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Citizen Science Programmes

Introduction

Citizen science refers to the participation of the community in organised research endeavours. Data derived from these projects informs decision makers about our biodiversity and helps to formulate conservation strategies. Help from citizen scientists enables the collection of large amounts of data, and in return, they get to learn more about our biodiversity!

 

There is a variety of citizen science initiatives available to the public and school groups. Some programmes focus on the marine environment, such as the TeamSeaGrass, Marine Eco-toxicity Biomonitoring Programme and the Comprehensive Marine Biodiversity Survey.

 

Others, such as the Butterfly Watch, Dragonfly Watch, Garden Bird Watch and Heron Watch target specific groups of animals. Find out more about these programmes and become a citizen scientist today!

 

Calendar of Citizen Science Events

2018

January

13 - 21 Jan: Heron Watch

March

3 - 11 Mar: Dragonfly Watch

April

14 - 22 Apr: Garden Bird Watch

May

19 - 27 May: Butterfly Watch

July

21 - 29 Jul: Heron Watch

August

28 Jul - 5 Aug: Dragonfly Watch

September

15 - 23 Sep: Butterfly Watch

November

3 - 11 Nov: Garden Bird Watch

 

Citizen Science Programmes for Schools

 

Citizen science programmes for schools can be found here.

 

Citizen Science Programmes for the Public

 
Bird count image
Photo credit: Samson Chan

Garden Bird Watch

Members of the public are invited to participate in this island-wide effort to survey common birds in our parks. Data collected from this study will help us to better understand the abundance and distribution of these birds. 

Visit the Garden Bird Watch page for more information.

Frequency: Twice per year

Training: Provided



Photo credit: Ang Wee Foong

Butterfly Watch

Members of the community are invited to participate in this island-wide effort to gather data on common butterflies in our parks. The information gained from this study will help us better document trends in the abundance and distribution of butterflies.

Visit the Butterfly Watch page for more information.

Frequency: Twice per year

Training: Provided



Photo credit: Robin Ngiam

Dragonfly Watch

Members of the community are invited to participate in this island-wide effort to gather data on common dragonflies and damselflies in our parks. The information gained from this study will help us better understand the abundance and distribution of our native dragonflies and damselflies.

Visit the Dragonfly Watch page for more information.

Frequency: Twice per year

Training: Provided


Heron Watch

Members of the community are invited to participate in an island-wide survey to monitor the distribution and abundance of 18 species of herons at their feeding sites. 

Visit the Heron Watch page for more information.

Frequency: Twice per year

Training: Provided


Shorebird Sighting Records

Members of the public are invited to report their sightings of flagged shorebirds to david_li@nparks.gov.sg or through the SGBioAtlas App. Data collected from this study will help us to understand the movement and lifespan of the individual birds.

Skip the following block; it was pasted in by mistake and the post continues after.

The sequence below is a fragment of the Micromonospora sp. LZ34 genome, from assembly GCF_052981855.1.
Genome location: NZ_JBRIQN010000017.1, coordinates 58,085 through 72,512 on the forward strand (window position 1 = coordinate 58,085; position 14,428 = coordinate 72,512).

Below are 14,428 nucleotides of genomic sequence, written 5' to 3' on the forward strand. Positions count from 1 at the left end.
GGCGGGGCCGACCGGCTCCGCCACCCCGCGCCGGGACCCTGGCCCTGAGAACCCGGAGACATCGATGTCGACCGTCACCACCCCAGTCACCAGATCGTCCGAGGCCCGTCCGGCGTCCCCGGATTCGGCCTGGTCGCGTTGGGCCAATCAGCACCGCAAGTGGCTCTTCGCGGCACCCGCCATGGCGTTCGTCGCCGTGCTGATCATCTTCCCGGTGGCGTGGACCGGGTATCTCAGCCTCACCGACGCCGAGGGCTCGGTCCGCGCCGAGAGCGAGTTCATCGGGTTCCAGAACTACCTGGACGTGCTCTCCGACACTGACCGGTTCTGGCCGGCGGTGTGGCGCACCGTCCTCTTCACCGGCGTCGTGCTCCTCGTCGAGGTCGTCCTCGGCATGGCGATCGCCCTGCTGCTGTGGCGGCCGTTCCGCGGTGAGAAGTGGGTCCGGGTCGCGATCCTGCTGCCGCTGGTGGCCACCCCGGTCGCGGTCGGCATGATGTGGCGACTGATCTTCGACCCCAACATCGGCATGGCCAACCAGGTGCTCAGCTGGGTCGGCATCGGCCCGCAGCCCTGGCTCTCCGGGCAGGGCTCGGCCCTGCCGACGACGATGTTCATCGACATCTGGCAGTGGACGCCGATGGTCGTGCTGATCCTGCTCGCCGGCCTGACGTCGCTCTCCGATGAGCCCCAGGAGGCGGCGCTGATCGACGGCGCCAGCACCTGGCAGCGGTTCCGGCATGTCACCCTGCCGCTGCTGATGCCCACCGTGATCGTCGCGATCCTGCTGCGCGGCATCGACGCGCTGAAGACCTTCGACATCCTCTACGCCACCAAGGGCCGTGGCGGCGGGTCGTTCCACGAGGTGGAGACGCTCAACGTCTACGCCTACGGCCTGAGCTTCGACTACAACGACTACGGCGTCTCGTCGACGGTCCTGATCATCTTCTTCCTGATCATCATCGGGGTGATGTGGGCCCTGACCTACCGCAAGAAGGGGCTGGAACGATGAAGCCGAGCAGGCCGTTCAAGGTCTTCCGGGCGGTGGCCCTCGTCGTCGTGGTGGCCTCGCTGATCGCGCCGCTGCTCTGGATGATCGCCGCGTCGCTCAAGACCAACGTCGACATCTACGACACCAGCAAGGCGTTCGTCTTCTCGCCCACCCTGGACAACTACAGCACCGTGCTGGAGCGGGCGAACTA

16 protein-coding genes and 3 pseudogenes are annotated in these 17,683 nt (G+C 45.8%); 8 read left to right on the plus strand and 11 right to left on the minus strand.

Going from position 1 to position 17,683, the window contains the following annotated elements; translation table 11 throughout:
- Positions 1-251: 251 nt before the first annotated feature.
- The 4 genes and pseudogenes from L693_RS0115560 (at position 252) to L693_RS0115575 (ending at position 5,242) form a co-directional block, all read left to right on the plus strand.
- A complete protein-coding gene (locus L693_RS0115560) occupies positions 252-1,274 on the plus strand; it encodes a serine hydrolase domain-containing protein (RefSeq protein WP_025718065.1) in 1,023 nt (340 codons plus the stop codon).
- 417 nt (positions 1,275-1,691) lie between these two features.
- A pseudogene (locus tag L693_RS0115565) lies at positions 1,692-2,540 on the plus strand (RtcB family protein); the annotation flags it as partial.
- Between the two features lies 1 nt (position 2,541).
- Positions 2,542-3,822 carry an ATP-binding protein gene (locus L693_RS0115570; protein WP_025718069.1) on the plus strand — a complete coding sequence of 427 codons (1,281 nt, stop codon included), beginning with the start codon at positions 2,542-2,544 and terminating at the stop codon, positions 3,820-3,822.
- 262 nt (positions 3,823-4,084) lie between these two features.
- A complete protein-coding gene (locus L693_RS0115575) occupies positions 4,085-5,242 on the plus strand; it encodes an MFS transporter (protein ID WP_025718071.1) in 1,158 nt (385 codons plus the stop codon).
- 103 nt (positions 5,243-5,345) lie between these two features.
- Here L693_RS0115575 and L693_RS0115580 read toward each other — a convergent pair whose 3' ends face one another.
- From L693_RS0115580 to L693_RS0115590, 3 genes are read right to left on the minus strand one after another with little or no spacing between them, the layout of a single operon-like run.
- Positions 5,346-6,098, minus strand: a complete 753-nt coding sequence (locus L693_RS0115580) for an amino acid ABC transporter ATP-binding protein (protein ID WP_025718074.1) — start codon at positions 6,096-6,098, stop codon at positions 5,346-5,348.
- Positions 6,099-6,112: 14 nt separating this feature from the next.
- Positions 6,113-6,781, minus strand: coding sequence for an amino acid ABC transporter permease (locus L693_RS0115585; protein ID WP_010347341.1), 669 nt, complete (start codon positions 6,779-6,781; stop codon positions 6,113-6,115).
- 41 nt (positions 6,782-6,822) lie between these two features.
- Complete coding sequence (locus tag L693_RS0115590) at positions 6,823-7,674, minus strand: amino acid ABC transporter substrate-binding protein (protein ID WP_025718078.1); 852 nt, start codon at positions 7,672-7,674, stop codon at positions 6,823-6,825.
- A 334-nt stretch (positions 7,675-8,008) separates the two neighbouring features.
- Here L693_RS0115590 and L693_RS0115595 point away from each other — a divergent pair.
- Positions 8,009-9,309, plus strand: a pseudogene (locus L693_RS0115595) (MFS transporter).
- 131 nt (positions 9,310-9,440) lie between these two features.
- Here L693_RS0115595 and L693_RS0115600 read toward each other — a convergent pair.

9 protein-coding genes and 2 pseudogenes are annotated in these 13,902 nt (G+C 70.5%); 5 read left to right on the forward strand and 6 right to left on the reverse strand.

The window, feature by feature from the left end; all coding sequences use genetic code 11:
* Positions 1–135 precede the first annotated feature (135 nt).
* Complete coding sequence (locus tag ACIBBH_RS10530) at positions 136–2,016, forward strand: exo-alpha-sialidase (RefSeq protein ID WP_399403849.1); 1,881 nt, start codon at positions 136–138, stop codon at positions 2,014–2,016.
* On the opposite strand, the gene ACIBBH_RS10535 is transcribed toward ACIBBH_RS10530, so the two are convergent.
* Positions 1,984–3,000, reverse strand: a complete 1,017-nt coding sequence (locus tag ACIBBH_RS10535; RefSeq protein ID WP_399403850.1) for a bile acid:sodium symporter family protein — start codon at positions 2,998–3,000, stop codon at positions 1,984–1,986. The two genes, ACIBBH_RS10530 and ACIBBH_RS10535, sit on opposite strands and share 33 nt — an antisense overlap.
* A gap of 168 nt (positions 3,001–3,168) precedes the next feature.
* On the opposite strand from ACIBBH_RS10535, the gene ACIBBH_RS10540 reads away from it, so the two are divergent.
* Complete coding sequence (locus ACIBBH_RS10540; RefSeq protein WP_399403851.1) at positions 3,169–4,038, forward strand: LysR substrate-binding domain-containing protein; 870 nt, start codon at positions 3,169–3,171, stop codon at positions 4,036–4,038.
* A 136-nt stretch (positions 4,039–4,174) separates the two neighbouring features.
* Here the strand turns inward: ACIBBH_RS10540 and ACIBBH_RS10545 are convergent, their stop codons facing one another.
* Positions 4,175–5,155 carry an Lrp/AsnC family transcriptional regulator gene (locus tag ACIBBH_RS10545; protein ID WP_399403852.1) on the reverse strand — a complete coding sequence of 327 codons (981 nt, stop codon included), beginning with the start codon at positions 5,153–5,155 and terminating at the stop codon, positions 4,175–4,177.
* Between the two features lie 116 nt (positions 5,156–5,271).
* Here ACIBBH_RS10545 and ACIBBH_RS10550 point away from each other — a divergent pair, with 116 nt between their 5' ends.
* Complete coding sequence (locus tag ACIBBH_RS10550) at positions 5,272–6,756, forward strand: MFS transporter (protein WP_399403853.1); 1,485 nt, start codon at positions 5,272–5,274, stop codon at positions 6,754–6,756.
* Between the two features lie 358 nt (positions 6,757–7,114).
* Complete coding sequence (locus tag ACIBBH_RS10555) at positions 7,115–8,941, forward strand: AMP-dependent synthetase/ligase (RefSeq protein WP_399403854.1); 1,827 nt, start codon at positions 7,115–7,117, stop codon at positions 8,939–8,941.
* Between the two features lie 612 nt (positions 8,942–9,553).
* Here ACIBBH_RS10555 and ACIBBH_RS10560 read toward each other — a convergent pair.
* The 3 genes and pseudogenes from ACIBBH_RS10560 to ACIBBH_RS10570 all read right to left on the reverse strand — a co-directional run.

Frequency: Ad hoc

Training: Not required



Photo credit: Siti Maryam Yaakub

Seagrass Monitoring with TeamSeaGrass

This project is a joint collaboration between TeamSeaGrass and NParks. Participants are involved in seagrass surveys to monitor the health of these ecosystems. 

Contact lim_li-feng@nparks.gov.sg for more information regarding this programme.

Frequency: Multiple sessions per year

Training: Provided


Reef Monitoring with Blue Water Volunteers

This project is a joint collaboration between Blue Water Volunteers and NParks. Participants help to monitor the health of the coral reefs in the islands south of Singapore and document their biodiversity. 

Contact jeffrey_low@nparks.gov.sg for more information regarding this programme.

Frequency: Multiple sessions per year

Training: Provided


BioBlitz

Members of the public are invited to join a team of naturalists to conduct an intensive field study to document the diversity of flora and fauna within a park over a specified period of time.

 

Visit the BioBiltz page for more information.

 

 

Intertidal Watch

 

Intertidal Watch

Intertidal Watch is a citizen science programme that engages park managers, students and volunteers to document and monitor the biodiversity of intertidal habitats in Singapore. The main objective of this programme is to collect long-term quantitative data to facilitate science-based decision-making and management of Singapore’s coastal areas. The programme will also provide information and opportunities for public outreach and educational activities.

Contact Intertidal_Watch@nparks.gov.sg for more information regarding this programme.

Frequency: Multiple sessions per year

Training: Provided


Citizen Science Programmes for Schools


Greening Schools for Biodiversity

This programme involves students conducting biodiversity audits around their school campus, identifying suitable plants to increase biodiversity, and then planting these targeted species. 

 

Visit the Greening Schools for Biodiversity page for more information.

 

Frequency: Once per year

Training: Provided


Marine Eco-toxicology Biomonitoring Programme

Students are trained to monitor the levels of eco-toxicity in the coastal areas in Singapore, using green mussels (Perna viridis) left in the field. Changes in these parameters over time will indicate changes to the water conditions, potentially serving as a warning system for pollutants and contamination. This programme is sponsored by KOSÉ Singapore. 

 

Visit the Marine Eco-toxicology Biomonitoring Programme page for more information.

 

Frequency: Once per year

Training: Provided

 

Last updated on 21 May 2018

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